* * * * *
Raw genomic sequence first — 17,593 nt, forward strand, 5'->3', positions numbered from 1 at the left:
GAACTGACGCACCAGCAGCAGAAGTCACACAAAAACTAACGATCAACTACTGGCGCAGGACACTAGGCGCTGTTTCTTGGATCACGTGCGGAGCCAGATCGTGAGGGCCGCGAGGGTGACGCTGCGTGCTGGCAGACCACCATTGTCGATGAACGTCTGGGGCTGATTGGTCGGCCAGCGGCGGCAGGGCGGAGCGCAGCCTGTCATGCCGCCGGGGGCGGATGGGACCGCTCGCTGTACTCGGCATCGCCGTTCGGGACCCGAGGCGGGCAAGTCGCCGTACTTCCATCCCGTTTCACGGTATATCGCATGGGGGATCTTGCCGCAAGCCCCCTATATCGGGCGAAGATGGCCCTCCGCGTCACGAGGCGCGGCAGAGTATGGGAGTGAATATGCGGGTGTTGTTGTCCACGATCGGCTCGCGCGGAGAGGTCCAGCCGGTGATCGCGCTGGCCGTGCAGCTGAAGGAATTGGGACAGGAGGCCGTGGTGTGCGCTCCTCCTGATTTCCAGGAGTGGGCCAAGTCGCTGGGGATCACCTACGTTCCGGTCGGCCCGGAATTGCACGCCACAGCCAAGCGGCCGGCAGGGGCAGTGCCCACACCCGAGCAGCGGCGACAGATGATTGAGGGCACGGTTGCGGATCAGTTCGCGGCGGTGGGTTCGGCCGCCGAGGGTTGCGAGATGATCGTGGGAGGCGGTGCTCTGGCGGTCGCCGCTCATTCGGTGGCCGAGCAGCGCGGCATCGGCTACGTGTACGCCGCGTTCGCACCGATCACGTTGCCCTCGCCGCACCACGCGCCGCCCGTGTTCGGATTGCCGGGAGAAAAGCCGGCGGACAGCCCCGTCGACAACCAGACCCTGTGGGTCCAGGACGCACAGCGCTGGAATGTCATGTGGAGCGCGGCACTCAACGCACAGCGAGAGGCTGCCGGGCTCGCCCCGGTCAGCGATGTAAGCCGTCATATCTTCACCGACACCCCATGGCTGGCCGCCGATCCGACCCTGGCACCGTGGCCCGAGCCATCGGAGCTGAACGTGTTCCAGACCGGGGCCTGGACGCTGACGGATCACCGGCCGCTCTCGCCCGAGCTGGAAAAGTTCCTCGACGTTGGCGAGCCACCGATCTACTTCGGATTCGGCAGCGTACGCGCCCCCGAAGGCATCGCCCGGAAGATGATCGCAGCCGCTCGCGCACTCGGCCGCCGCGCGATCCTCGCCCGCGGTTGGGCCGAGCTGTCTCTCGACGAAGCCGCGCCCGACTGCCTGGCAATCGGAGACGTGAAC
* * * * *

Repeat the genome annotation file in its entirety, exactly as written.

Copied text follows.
Raw genomic sequence first — 17,593 nt, forward strand, 5'->3', positions numbered from 1 at the left:
GAACTGACGCACCAGCAGCAGAAGTCACACAAAAACTAACGATCAACTACTGGCGCAGGACACTAGGCGCTGTTTCTTGGATCACGTGCGGAGCCAGATCGTGAGGGCCGCGAGGGTGACGCTGCGTGCTGGCAGACCACCATTGTCGATGAACGTCTGGGGCTGATTGGTCGGCCAGCGGCGGCAGGGCGGAGCGCAGCCTGTCATGCCGCCGGGGGCGGATGGGACCGCTCGCTGTACTCGGCATCGCCGTTCGGGACCCGAGGCGGGCAAGTCGCCGTACTTCCATCCCGTTTCACGGTATATCGCATGGGGGATCTTGCCGCAAGCCCCCTATATCGGGCGAAGATGGCCCTCCGCGTCACGAGGCGCGGCAGAGTATGGGAGTGAATATGCGGGTGTTGTTGTCCACGATCGGCTCGCGCGGAGAGGTCCAGCCGGTGATCGCGCTGGCCGTGCAGCTGAAGGAATTGGGACAGGAGGCCGTGGTGTGCGCTCCTCCTGATTTCCAGGAGTGGGCCAAGTCGCTGGGGATCACCTACGTTCCGGTCGGCCCGGAATTGCACGCCACAGCCAAGCGGCCGGCAGGGGCAGTGCCCACACCCGAGCAGCGGCGACAGATGATTGAGGGCACGGTTGCGGATCAGTTCGCGGCGGTGGGTTCGGCCGCCGAGGGTTGCGAGATGATCGTGGGAGGCGGTGCTCTGGCGGTCGCCGCTCATTCGGTGGCCGAGCAGCGCGGCATCGGCTACGTGTACGCCGCGTTCGCACCGATCACGTTGCCCTCGCCGCACCACGCGCCGCCCGTGTTCGGATTGCCGGGAGAAAAGCCGGCGGACAGCCCCGTCGACAACCAGACCCTGTGGGTCCAGGACGCACAGCGCTGGAATGTCATGTGGAGCGCGGCACTCAACGCACAGCGAGAGGCTGCCGGGCTCGCCCCGGTCAGCGATGTAAGCCGTCATATCTTCACCGACACCCCATGGCTGGCCGCCGATCCGACCCTGGCACCGTGGCCCGAGCCATCGGAGCTGAACGTGTTCCAGACCGGGGCCTGGACGCTGACGGATCACCGGCCGCTCTCGCCCGAGCTGGAAAAGTTCCTCGACGTTGGCGAGCCACCGATCTACTTCGGATTCGGCAGCGTACGCGCCCCCGAAGGCATCGCCCGGAAGATGATCGCAGCCGCTCGCGCACTCGGCCGCCGCGCGATCCTCGCCCGCGGTTGGGCCGAGCTGTCTCTCGACGAAGCCGCGCCCGACTGCCTGGCAATCGGAGACGTGAAC